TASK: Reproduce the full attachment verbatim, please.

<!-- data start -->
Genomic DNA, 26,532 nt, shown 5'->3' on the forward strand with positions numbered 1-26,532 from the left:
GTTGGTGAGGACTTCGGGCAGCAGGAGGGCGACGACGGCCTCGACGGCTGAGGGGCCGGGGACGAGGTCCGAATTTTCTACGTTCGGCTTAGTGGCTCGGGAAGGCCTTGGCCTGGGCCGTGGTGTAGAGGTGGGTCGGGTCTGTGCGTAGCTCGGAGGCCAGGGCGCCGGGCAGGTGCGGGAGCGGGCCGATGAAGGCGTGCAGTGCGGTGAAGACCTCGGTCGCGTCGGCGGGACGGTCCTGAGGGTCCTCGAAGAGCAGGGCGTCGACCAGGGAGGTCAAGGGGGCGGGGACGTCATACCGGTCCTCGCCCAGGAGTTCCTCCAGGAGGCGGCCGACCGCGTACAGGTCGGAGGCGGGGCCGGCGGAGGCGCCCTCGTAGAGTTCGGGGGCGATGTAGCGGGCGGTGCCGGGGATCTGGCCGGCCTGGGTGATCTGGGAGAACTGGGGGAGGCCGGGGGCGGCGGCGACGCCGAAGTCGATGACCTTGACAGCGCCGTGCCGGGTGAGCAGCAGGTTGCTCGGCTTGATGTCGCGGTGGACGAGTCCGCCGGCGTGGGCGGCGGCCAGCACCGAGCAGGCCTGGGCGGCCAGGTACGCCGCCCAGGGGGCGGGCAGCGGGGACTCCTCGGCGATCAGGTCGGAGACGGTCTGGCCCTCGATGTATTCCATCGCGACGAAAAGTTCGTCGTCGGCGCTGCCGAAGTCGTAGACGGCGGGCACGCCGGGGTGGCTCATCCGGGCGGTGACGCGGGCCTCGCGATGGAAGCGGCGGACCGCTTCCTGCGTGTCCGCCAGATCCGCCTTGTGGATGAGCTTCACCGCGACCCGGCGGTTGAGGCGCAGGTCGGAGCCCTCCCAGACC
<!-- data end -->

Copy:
Genomic DNA, 26,532 nt, shown 5'->3' on the forward strand with positions numbered 1-26,532 from the left:
GTTGGTGAGGACTTCGGGCAGCAGGAGGGCGACGACGGCCTCGACGGCTGAGGGGCCGGGGACGAGGTCCGAATTTTCTACGTTCGGCTTAGTGGCTCGGGAAGGCCTTGGCCTGGGCCGTGGTGTAGAGGTGGGTCGGGTCTGTGCGTAGCTCGGAGGCCAGGGCGCCGGGCAGGTGCGGGAGCGGGCCGATGAAGGCGTGCAGTGCGGTGAAGACCTCGGTCGCGTCGGCGGGACGGTCCTGAGGGTCCTCGAAGAGCAGGGCGTCGACCAGGGAGGTCAAGGGGGCGGGGACGTCATACCGGTCCTCGCCCAGGAGTTCCTCCAGGAGGCGGCCGACCGCGTACAGGTCGGAGGCGGGGCCGGCGGAGGCGCCCTCGTAGAGTTCGGGGGCGATGTAGCGGGCGGTGCCGGGGATCTGGCCGGCCTGGGTGATCTGGGAGAACTGGGGGAGGCCGGGGGCGGCGGCGACGCCGAAGTCGATGACCTTGACAGCGCCGTGCCGGGTGAGCAGCAGGTTGCTCGGCTTGATGTCGCGGTGGACGAGTCCGCCGGCGTGGGCGGCGGCCAGCACCGAGCAGGCCTGGGCGGCCAGGTACGCCGCCCAGGGGGCGGGCAGCGGGGACTCCTCGGCGATCAGGTCGGAGACGGTCTGGCCCTCGATGTATTCCATCGCGACGAAAAGTTCGTCGTCGGCGCTGCCGAAGTCGTAGACGGCGGGCACGCCGGGGTGGCTCATCCGGGCGGTGACGCGGGCCTCGCGATGGAAGCGGCGGACCGCTTCCTGCGTGTCCGCCAGATCCGCCTTGTGGATGAGCTTCACCGCGACCCGGCGGTTGAGGCGCAGGTCGGAGCCCTCCCAGACC